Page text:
The silence on the Potomac Approach frequency was stark. It was September 17, 2001, and I was flying a Piper Archer from KFDK in Frederick, Maryland, down to Newport News (KPHF), Virginia, logging two hours down and 1.7 on the return. I filed IFR on a day of shockingly blue skies because that was the only way to operate six days after the World Trade Center towers came down, the Pentagon’s seemingly impenetrable belt line was breached, and a field in Pennsylvania became a final resting place for heroic souls. A defining moment, when I felt viscerally how the world had changed.
Twenty years later, I’m circumnavigating the special flight rules area around Washington, D.C., but I’m VFR and monitoring my fellow pilots and controllers on a sunny summer Sunday without any particular restriction to my flight path beyond my choice to stay outside of Class B. That I choose to just listen stems from my desire to hold on to a certain amount of freedom in my flying—and because the ADS-B In traffic data illuminates almost every target that ATC would call out to me anyway.
One September morning, the ground shifted under us. But we overcame it all. With persistence, we rolled back the most onerous provisions against general aviation; the total lockout of all GA traffic from Class B airspace was on the table at one point. Permission to land at the GA airports inside the flight restricted zone was for only those already based there, and no one save the airlines and government aircraft could land at KDCA. I thought, “How would those ‘DC-3’ airports survive?”
Well, in March of this year, I flew in and out of College Park Airport (KCGS) with a friend with a PIN (I need to get my own now that I’m based back in the Washington, D.C., area). That I have a path to the PIN needed to fly in I also consider a win for GA; you can apply for one by going through a background check and interview. That we’ve maintained that privilege 20 years down the road, to me, solidifies the fact we are mostly responsible, competent users of the national airspace system. In June, I went to a lively hangar party at Potomac Airfield (KVKX), with Washington Executive/Hyde Field (W32) remaining open just a mile to the east.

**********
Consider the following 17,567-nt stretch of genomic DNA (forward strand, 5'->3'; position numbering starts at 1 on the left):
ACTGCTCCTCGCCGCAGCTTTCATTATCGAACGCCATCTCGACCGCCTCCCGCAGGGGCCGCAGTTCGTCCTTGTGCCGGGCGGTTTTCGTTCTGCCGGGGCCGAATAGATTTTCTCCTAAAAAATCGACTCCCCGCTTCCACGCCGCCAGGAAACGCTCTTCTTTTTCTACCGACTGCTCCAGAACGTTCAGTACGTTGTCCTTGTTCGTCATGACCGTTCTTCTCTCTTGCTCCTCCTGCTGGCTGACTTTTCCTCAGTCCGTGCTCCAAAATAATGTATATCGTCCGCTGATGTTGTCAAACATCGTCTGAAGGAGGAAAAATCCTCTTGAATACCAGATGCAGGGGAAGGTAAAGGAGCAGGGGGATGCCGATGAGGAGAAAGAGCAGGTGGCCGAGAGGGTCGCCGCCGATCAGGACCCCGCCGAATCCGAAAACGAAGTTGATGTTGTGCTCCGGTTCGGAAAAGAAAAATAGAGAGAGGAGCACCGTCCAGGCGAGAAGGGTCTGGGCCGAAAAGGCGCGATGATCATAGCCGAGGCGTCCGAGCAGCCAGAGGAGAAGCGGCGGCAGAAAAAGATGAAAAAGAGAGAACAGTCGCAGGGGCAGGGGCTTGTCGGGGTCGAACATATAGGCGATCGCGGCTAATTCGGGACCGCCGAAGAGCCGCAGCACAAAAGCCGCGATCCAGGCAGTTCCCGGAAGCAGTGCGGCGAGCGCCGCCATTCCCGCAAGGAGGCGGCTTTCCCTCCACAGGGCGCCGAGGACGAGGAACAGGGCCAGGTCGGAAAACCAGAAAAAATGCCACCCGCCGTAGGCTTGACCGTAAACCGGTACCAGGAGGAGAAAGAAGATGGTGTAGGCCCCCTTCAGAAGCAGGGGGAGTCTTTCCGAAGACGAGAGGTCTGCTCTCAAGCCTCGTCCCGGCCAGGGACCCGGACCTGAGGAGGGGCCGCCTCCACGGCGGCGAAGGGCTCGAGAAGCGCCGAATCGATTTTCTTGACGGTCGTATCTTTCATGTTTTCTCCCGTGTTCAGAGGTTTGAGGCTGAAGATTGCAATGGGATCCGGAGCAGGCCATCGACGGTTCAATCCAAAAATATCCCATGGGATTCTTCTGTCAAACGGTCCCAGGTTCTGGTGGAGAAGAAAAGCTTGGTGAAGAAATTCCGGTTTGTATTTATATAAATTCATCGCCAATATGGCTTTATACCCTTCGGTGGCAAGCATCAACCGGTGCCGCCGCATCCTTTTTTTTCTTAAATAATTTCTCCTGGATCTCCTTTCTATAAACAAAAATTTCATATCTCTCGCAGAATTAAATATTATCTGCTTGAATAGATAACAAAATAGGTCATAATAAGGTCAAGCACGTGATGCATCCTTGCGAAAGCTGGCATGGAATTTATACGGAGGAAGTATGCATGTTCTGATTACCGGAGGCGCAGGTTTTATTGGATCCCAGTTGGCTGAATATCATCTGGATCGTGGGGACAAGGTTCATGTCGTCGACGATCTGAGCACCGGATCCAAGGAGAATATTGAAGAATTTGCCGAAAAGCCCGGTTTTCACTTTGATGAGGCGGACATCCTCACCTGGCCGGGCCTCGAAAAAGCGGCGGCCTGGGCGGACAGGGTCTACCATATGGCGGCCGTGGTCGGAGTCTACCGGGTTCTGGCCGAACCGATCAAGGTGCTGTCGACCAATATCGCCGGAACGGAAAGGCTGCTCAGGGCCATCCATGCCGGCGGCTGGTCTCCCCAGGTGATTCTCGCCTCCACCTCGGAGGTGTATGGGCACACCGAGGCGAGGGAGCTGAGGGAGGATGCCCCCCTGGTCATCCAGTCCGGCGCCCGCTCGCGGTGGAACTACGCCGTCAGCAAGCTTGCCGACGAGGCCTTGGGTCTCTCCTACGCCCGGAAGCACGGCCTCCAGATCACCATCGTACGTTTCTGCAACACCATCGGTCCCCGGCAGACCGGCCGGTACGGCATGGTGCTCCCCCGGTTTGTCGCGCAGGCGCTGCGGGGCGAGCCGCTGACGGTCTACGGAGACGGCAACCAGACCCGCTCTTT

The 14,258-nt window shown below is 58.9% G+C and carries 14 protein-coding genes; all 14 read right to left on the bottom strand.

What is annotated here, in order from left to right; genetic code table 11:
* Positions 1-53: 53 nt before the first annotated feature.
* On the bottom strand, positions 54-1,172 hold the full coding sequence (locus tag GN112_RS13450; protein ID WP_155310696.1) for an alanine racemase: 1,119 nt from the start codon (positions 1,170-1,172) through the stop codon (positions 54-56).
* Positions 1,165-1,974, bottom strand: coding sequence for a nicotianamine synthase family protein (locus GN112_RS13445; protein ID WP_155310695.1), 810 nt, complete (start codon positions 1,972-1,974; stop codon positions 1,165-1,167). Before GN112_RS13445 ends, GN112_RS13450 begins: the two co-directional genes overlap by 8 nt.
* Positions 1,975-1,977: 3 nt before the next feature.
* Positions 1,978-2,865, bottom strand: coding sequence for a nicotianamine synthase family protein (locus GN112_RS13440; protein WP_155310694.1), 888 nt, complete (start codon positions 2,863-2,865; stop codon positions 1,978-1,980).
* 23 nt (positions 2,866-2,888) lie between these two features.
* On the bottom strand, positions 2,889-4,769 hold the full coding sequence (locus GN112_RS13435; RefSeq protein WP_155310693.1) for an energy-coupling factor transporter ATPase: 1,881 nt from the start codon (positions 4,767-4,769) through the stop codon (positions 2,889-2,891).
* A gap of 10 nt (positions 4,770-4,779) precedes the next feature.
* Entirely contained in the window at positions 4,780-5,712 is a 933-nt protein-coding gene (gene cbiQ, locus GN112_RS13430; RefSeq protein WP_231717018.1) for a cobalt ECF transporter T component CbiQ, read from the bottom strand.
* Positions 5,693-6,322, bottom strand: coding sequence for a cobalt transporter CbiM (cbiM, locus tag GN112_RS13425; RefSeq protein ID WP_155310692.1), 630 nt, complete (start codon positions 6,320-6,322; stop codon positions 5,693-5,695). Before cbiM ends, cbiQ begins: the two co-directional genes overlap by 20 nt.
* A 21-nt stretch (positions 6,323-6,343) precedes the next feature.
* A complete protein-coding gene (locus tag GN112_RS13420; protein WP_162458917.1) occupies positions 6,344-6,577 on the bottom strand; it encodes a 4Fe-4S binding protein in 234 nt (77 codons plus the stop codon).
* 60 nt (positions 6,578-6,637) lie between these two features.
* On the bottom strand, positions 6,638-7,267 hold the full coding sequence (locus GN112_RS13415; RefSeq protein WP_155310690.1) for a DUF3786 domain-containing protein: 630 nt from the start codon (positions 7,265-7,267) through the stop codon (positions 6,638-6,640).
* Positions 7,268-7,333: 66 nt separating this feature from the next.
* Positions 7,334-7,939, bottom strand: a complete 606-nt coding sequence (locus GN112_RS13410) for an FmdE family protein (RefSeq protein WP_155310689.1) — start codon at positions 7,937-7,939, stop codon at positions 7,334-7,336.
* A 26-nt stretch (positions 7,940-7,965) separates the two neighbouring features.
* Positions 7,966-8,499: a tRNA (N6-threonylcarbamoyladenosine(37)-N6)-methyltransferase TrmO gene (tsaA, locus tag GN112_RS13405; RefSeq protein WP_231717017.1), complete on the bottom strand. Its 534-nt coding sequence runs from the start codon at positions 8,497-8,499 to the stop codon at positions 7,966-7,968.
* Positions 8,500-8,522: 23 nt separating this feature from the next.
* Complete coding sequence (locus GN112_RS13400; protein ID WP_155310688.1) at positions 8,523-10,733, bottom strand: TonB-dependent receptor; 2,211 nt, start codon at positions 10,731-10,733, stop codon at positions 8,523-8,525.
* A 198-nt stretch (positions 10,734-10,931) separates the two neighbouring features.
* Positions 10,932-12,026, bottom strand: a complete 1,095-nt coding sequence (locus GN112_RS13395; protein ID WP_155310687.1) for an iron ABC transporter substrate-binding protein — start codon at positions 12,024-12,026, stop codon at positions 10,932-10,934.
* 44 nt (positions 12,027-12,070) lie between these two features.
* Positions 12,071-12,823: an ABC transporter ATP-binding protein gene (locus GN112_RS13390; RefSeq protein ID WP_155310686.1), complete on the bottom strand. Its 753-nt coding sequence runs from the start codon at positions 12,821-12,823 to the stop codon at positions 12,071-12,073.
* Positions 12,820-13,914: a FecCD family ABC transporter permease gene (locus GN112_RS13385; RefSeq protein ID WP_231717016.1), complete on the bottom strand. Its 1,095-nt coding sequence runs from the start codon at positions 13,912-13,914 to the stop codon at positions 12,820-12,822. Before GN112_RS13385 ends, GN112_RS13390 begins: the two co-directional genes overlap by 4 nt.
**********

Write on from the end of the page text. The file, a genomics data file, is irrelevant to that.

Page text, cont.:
Leesburg Executive Airport (KJYO) in Virginia has a cutout enabling the relative free-flow of student and corporate traffic. In New York, the Hudson corridor can be flown by anyone with a chart of the VFR flyways.
Read more letters from Julie Boatman: View From Above
And we have flown through it all as an industry, continuing to innovate, continuing to lead with our very best. We’ve seen it in the expansion into commercial spaceflight, and we celebrate the achievements of SpaceX in cooperation with NASA inspiring us into orbit—and beyond.
We’ve seen it in the power that one device—the autothrottle—has brought to single-engine and multiengine turboprops and jets. The assist it gives to those flying single-pilot earns our respect and admiration. We salute Innovative Solutions & Support for its continued drive to apply this efficient, workload-saving technology in future mounts.
And we’ve seen it in the market acceptance of Garmin’s Autoland, the winner of the Flying Innovation Award for 2021. For more on the Autonomi avionics and systems suite, and its application in Piper Aircraft’s PA-46s, see “We Fly: Piper M600/SLS Halo” in these pages. As we’re tying up the bow on this issue, we’re also preparing for the EAA AirVenture in Oshkosh, Wisconsin, where we’ll present the award and see our aviation friends there for the first time since 2019. A defining moment, indeed.
These moments add perspective. Sometimes we see changes coming, and sometimes they hit us like a bolt from the blue. But we have the strength, courage and creativity to navigate the changes, move forward and embrace the opportunity ahead.
This story appeared in the September 2021 issue of Flying Magazine